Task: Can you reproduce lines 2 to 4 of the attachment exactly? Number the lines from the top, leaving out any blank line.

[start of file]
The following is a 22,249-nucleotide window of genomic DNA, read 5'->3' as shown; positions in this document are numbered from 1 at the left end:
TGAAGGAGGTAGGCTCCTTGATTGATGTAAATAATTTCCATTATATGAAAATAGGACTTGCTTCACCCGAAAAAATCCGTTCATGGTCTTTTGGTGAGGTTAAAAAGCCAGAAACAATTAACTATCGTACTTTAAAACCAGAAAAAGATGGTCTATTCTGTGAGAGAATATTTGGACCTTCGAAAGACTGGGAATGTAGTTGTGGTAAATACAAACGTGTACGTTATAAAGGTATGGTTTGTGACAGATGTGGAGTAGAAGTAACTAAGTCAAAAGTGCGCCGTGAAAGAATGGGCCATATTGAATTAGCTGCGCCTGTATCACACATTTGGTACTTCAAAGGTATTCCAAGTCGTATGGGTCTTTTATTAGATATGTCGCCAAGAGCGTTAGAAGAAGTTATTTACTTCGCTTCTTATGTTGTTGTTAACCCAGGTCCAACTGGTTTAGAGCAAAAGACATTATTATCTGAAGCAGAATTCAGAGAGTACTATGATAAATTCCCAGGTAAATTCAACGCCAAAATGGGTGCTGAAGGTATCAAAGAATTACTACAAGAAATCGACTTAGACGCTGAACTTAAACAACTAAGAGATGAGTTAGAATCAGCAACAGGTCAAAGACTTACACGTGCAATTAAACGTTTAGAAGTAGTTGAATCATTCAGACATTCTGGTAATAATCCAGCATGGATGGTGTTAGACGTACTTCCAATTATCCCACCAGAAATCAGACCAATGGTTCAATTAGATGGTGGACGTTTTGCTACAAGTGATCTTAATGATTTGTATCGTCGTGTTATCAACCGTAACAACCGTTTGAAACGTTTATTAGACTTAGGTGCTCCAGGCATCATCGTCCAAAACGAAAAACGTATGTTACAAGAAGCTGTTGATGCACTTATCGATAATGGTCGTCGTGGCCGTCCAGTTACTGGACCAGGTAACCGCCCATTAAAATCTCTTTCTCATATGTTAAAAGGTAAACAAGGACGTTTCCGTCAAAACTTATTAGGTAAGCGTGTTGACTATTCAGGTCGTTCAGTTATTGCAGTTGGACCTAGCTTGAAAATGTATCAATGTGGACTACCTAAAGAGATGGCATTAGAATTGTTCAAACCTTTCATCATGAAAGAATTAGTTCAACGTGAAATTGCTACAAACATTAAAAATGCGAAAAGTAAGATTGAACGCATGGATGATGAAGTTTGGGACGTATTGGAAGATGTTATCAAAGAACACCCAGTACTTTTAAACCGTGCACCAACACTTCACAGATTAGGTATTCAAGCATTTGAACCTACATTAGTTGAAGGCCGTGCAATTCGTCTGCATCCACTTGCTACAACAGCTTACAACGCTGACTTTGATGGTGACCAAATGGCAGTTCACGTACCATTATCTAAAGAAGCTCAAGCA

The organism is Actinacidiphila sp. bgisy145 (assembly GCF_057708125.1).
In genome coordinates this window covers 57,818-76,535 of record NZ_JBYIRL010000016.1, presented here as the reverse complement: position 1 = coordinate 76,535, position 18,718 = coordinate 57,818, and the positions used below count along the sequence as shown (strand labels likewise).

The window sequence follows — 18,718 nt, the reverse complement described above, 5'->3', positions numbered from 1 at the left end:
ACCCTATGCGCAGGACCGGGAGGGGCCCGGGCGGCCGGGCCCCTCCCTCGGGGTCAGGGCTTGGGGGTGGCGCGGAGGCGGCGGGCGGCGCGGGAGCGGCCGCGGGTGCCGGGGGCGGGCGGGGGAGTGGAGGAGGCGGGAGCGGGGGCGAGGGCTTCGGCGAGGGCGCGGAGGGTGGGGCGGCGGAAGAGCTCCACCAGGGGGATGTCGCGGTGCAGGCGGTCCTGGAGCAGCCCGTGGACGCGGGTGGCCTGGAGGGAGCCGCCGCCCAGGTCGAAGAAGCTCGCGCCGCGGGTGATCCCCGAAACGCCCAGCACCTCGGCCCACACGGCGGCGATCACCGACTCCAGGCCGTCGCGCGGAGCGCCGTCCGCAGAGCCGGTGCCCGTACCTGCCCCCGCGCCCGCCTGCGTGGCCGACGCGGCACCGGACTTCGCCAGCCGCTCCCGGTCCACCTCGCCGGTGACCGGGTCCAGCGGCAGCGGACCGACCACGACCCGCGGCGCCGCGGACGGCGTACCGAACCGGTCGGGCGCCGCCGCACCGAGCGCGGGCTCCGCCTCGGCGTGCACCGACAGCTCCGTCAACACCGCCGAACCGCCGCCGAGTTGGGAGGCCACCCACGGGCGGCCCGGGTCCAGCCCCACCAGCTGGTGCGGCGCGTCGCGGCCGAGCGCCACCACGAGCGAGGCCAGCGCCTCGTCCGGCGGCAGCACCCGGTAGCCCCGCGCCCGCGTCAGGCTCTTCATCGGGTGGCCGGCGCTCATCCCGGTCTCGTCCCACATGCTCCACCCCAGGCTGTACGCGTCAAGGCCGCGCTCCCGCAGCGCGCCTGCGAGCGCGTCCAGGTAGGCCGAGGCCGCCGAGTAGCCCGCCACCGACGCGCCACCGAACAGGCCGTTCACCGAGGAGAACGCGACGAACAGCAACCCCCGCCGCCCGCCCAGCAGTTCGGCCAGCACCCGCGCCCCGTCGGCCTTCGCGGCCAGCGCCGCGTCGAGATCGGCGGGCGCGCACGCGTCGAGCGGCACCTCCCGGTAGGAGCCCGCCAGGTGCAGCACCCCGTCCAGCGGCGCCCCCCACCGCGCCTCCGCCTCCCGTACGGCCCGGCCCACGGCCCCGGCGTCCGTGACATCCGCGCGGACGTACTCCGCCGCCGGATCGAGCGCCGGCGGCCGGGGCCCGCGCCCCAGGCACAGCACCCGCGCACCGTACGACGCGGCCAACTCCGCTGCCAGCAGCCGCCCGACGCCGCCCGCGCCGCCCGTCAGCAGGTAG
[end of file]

TGAAGGAGGTAGGCTCCTTGATTGATGTAAATAATTTCCATTATATGAAAATAGGACTTGCTTCACCCGAAAAAATCCGTTCATGGTCTTTTGGTGAGGTTAAAAAGCCAGAAACAATTAACTATCGTACTTTAAAACCAGAAAAAGATGGTCTATTCTGTGAGAGAATATTTGGACCTTCGAAAGACTGGGAATGTAGTTGTGGTAAATACAAACGTGTACGTTATAAAGGTATGGTTTGTGACAGATGTGGAGTAGAAGTAACTAAGTCAAAAGTGCGCCGTGAAAGAATGGGCCATATTGAATTAGCTGCGCCTGTATCACACATTTGGTACTTCAAAGGTATTCCAAGTCGTATGGGTCTTTTATTAGATATGTCGCCAAGAGCGTTAGAAGAAGTTATTTACTTCGCTTCTTATGTTGTTGTTAACCCAGGTCCAACTGGTTTAGAGCAAAAGACATTATTATCTGAAGCAGAATTCAGAGAGTACTATGATAAATTCCCAGGTAAATTCAACGCCAAAATGGGTGCTGAAGGTATCAAAGAATTACTACAAGAAATCGACTTAGACGCTGAACTTAAACAACTAAGAGATGAGTTAGAATCAGCAACAGGTCAAAGACTTACACGTGCAATTAAACGTTTAGAAGTAGTTGAATCATTCAGACATTCTGGTAATAATCCAGCATGGATGGTGTTAGACGTACTTCCAATTATCCCACCAGAAATCAGACCAATGGTTCAATTAGATGGTGGACGTTTTGCTACAAGTGATCTTAATGATTTGTATCGTCGTGTTATCAACCGTAACAACCGTTTGAAACGTTTATTAGACTTAGGTGCTCCAGGCATCATCGTCCAAAACGAAAAACGTATGTTACAAGAAGCTGTTGATGCACTTATCGATAATGGTCGTCGTGGCCGTCCAGTTACTGGACCAGGTAACCGCCCATTAAAATCTCTTTCTCATATGTTAAAAGGTAAACAAGGACGTTTCCGTCAAAACTTATTAGGTAAGCGTGTTGACTATTCAGGTCGTTCAGTTATTGCAGTTGGACCTAGCTTGAAAATGTATCAATGTGGACTACCTAAAGAGATGGCATTAGAATTGTTCAAACCTTTCATCATGAAAGAATTAGTTCAACGTGAAATTGCTACAAACATTAAAAATGCGAAAAGTAAGATTGAACGCATGGATGATGAAGTTTGGGACGTATTGGAAGATGTTATCAAAGAACACCCAGTACTTTTAAACCGTGCACCAACACTTCACAGATTAGGTATTCAAGCATTTGAACCTACATTAGTTGAAGGCCGTGCAATTCGTCTGCATCCACTTGCTACAACAGCTTACAACGCTGACTTTGATGGTGACCAAATGGCAGTTCACGTACCATTATCTAAAGAAGCTCAAGCA

The organism is Actinacidiphila sp. bgisy145 (assembly GCF_057708125.1).
In genome coordinates this window covers 57,818-76,535 of record NZ_JBYIRL010000016.1, presented here as the reverse complement: position 1 = coordinate 76,535, position 18,718 = coordinate 57,818, and the positions used below count along the sequence as shown (strand labels likewise).